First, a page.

Former Notre Dame players are thriving in the WNBA
Skylar Diggins-Smith hasn’t lost her touch despite sitting out an entire WNBA season, and plenty of other ex-Notre Dame players are showing theirs as well — including Arike Ogunbowale leading the league in scoring.
In all, nine former Irish are playing in the WNBA this year, with the regular season about two-thirds complete for most clubs. A 10th, Jessica Shepard, is on injured reserve with Minnesota as she recovers from a knee injury.
Diggins-Smith drained 6-of-8 on 3-pointers and 6-of-6 at the line on her way to a game-high 24 points in the Phoenix Mercury’s 94-72 victory over Washington on Friday night.
She sat out the 2019 season after having her first child that spring.
In her seventh active season now, the South Bend-raised basketball icon is averaging 15.7 points and 4.1 assists in 29.9 minutes per game while hitting 53.2% on 2s, 44.3% on 3s and 89.8% at the line.
Diggins-Smith is part of a club heavy in star power with Diana Taurasi (17.8 points, 5.1 assists) and Brittney Griner (17.7 points, 7.5 rebounds).
“She’s in great shape and she’s played hard,” Phoenix coach Sandy Brondello said Thursday by phone of Diggins-Smith. “I love everything about her. She’ll have a game where she thinks she could’ve played better, but that’s what I love about her. She’s the ultimate professional.”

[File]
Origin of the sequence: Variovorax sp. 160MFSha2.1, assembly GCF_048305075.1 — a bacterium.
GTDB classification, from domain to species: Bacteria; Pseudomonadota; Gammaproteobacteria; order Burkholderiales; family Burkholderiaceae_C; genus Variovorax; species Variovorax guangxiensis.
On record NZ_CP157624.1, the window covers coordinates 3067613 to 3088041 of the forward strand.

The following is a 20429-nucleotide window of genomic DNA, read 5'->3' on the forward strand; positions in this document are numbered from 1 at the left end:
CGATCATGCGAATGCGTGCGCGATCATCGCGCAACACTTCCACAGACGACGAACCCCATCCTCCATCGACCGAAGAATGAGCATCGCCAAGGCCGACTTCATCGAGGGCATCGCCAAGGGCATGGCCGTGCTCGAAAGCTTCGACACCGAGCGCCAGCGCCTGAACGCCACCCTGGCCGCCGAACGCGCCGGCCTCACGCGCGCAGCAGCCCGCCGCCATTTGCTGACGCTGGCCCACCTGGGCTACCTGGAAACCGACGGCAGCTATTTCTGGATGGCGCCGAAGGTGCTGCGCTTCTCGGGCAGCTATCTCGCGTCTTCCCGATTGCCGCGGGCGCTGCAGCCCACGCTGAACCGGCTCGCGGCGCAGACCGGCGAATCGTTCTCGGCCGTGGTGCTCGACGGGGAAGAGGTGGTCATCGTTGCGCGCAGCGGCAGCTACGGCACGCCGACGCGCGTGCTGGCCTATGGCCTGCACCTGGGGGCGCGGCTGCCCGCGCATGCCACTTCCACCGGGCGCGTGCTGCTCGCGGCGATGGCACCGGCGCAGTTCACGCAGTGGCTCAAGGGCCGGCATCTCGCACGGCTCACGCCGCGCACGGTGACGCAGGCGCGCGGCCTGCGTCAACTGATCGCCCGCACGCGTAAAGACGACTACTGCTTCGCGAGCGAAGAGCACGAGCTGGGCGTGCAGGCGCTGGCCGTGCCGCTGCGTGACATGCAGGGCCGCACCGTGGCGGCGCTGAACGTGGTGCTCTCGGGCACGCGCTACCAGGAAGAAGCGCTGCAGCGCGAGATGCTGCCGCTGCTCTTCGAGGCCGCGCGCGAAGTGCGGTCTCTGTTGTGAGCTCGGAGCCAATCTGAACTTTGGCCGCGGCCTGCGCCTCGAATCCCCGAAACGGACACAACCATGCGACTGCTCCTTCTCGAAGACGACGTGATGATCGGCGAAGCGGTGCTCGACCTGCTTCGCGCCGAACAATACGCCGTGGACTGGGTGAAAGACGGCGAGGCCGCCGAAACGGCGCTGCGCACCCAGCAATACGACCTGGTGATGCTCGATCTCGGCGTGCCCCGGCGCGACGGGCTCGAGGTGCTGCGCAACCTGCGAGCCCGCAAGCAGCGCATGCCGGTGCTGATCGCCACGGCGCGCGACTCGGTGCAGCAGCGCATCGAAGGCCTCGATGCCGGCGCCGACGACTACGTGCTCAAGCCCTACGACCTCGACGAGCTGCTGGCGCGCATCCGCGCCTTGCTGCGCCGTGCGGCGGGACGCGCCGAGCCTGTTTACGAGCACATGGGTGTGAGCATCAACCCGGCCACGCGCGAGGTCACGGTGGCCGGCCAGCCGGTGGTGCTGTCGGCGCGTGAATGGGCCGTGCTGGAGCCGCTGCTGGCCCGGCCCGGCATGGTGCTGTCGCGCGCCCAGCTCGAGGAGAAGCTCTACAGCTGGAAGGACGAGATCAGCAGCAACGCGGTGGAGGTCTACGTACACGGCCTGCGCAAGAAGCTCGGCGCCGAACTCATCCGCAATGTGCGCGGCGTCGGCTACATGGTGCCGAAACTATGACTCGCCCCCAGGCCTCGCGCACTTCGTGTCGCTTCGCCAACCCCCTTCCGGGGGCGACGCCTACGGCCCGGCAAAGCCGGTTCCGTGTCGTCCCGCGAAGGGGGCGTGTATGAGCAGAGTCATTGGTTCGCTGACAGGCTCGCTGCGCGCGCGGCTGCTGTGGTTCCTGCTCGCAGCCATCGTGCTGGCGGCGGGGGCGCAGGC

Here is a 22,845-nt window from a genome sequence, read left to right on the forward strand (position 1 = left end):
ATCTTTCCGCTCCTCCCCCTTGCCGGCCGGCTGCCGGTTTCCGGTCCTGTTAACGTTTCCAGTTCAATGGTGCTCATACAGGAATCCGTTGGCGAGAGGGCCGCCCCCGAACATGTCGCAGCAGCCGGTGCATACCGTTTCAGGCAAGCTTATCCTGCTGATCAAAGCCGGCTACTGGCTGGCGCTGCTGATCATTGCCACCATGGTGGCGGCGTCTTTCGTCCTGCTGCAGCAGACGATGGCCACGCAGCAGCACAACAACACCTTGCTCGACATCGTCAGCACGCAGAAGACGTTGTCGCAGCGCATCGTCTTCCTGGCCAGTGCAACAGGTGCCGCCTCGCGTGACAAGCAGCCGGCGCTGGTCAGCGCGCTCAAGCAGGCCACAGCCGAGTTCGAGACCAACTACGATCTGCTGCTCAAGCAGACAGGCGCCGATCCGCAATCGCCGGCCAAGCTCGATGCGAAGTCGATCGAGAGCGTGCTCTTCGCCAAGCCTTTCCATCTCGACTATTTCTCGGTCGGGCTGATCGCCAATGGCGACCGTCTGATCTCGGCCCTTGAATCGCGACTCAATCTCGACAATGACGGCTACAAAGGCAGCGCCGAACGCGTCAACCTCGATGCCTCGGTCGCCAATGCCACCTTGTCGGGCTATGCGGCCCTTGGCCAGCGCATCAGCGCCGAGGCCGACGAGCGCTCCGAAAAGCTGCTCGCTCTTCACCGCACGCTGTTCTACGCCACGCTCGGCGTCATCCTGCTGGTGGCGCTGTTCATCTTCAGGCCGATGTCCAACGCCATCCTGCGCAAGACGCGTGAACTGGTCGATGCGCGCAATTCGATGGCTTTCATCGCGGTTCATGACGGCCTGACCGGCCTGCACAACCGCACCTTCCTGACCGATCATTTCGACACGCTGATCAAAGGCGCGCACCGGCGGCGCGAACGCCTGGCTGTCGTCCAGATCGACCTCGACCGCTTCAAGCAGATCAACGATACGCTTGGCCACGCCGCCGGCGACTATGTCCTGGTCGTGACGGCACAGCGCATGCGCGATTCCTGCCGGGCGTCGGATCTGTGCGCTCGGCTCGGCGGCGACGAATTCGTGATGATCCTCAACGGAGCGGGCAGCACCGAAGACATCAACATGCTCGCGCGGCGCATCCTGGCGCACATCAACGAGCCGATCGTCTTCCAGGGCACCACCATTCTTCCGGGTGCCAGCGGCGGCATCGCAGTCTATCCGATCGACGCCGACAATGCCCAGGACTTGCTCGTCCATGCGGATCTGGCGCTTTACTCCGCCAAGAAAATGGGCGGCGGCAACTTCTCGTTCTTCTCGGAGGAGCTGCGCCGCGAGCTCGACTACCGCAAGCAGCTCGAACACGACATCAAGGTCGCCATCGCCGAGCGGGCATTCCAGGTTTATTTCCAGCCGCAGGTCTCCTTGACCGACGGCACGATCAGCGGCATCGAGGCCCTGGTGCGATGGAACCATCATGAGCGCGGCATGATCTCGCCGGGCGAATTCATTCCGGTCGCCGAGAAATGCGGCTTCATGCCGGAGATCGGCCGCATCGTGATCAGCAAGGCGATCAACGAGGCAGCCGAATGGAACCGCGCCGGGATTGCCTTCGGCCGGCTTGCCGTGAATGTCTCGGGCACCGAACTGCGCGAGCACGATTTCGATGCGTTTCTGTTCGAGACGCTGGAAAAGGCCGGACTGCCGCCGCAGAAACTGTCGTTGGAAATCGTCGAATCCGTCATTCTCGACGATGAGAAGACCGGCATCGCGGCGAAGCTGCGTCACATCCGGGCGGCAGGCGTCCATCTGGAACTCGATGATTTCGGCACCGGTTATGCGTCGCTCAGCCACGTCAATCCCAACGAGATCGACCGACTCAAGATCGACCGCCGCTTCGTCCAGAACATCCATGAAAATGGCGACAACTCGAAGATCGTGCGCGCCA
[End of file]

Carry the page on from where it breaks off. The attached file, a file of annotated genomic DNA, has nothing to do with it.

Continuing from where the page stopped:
Diggins-Smith, at 15.9 points for her career, was acquired by the Mercury in an offseason trade with Dallas.
“When you have a new team and a new system, there’s a lot to deal with,” Brondello said, “but I think she’s getting back in shape. She can still do more, but I think it’s coming as our team chemistry comes.”
Phoenix, 8-7 with two straight wins, entered Saturday sixth in the 12-team WNBA standings. Eight teams will make the playoffs.
The Mercury feature a pair of ex-Irish standouts, with Brianna Turner joining Diggins-Smith as the only two players on the team who have started all 15 games.
“She’s still learning the game, but she’s a good post player and does the little things that don’t show on the stat sheet,” Brondello said of Turner. “She runs the floor well and had 17 rebounds the other night, which shows her heart. I want her to shoot a little more.”
Turner’s at 63.8% from the field, which would lead the league if she owned enough attempts to qualify, but she’s just outside that rate at the moment.
“I always try to take good shots, but when you’re playing with great guards like Skylar and Diana Taurasi who are willing and able to find me, you should be leading the league,” Turner said Friday with a laugh. “They know where to get me the ball.”
Overall, Turner is averaging 6.9 points, 7.0 rebounds and 1.3 blocks in her second season.
She arrived at Notre Dame in 2014, a year after Diggins-Smith departed.
“I knew her somewhat, being from the same school, but didn’t really know her on a personal level,” Turner said of her relationship to Diggins-Smith prior to this season. “She’s a really great teammate and one of the most passionate basketball players I’ve ever played with. It’s exciting playing with her.”